American author Blake Butler reveals why Twin Peaks and Roberto Bolaño inspired his dark new novel, 300,000,000.
Let’s be clear: Blake Butler’s writing is not for everyone. His books are sombre, often sinister, and filled with unusual strings of syntax and mind-boggling stories that resemble nothing you’ve read before. In his latest, 300,000,000 – one of our top books to read this year – the author invents a serial killer, Gretch Gravey, whose malevolent persona infects the US like a plague, bringing about the end of everybody in America. We caught up with Butler to discuss the book and getting into the mind of a murderer.
What was the spark of this novel?
It was a low time in my life. I felt like I’d lost everything and was kind of living in a blind mania, though at the same time bored, unsure what to do with myself. A friend and I had a conversation about how many entertainments these days are centred around violent murder-cop shows and how flat the effect of it has become. He said I should write a book that blew all that out of the water, in so many words: the end of the murder story. That idea fit well with how I felt. I applied my energy, at first, in trying to outdo a book I’d heard a lot about around then, Roberto Bolaño’s 2666, which everyone was describing as this grisly, brutal masterpiece. I read the book and actually liked it, but it turned out to be nothing at all like what I envisioned from its reputation, so I decided to try to write out that imagined book, to max out all my powers and frustration into the ultimate thing I could.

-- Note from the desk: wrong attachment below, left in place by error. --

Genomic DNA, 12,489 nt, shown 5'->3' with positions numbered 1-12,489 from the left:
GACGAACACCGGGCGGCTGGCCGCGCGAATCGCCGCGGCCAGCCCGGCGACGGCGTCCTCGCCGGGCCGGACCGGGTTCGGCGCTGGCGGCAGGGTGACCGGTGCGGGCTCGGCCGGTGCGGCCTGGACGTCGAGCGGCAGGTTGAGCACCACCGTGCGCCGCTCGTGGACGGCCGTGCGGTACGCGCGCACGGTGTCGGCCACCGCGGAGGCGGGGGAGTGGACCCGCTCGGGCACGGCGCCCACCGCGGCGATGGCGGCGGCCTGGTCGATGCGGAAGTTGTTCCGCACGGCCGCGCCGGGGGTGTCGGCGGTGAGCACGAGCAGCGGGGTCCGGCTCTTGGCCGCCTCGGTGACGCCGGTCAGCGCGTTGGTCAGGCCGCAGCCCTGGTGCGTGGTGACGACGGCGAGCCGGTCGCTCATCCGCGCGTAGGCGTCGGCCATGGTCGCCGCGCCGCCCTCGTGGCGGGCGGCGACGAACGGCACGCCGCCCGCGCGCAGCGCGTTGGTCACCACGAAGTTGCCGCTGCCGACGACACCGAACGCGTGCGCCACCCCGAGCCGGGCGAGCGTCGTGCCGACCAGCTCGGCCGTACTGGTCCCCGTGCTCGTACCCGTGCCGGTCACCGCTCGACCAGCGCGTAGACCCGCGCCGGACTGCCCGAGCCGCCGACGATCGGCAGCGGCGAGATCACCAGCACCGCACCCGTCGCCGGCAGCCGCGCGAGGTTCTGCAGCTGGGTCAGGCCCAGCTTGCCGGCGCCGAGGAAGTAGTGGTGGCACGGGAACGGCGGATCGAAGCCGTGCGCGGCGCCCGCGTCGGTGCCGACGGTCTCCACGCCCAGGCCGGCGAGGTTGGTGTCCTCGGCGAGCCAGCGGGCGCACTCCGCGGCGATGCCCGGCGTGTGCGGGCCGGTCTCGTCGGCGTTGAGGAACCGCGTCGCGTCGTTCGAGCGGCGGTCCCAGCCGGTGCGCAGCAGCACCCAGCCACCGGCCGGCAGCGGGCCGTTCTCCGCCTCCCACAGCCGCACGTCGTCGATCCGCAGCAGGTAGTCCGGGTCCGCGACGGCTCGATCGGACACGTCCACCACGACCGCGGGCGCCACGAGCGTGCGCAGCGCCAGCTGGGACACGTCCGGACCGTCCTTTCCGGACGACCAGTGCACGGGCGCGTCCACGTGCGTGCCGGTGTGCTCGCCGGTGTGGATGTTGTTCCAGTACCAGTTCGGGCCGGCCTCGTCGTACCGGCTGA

How much research did you do into the behaviour and psychology of other serial killers to inform the Gretch Gravey character?
One of the things about the voice of the opening section of the book in particular is that it contains many voices stuffed into one voice. The narrator has this idea that the whole world should be condensed into a single body, until there is only one body in the world left, literally cannibalising one flesh into another over and over, which he intends to accomplish basically by infecting people with his persona, like a virus. Besides feeling like I had multiple personalities myself during this time, I got a lot out of milking the language of famous viral personas, in particular Koresh, Manson, Dahmer, Dahmer’s father Lionhel and Ramirez. For example, when I really wanted to change the condition of how I was speaking, I would take a sermon Koresh had given, chop it up as columns in Microsoft Word and see what weird sentences appeared. Then I would take that sentence and feed it into the voice already on the page.
You’ve rarely given characters proper names in your previous work, more often using their roles as names, e.g. ‘the son’, ‘the mother’. But the names in 300,000,000 feel quite significant.
In that I knew everyone who appears in the book was going to be killed at some point, it was important to give them names. Names of the dead take on a significance that feels much different than who they were when they were alive. As for Darrel, who in the book serves as a kind of figure, I thought about him the way I think about BOB in Twin Peaks. I don’t exactly know what BOB is, or even fully what he represents, but I know in that world his name is terrifying, kind of like a password to terror, and I wanted this book to be filled with passwords,
even if I am not sure even still what they unlock.
Dhs51, available at www.amazon.com.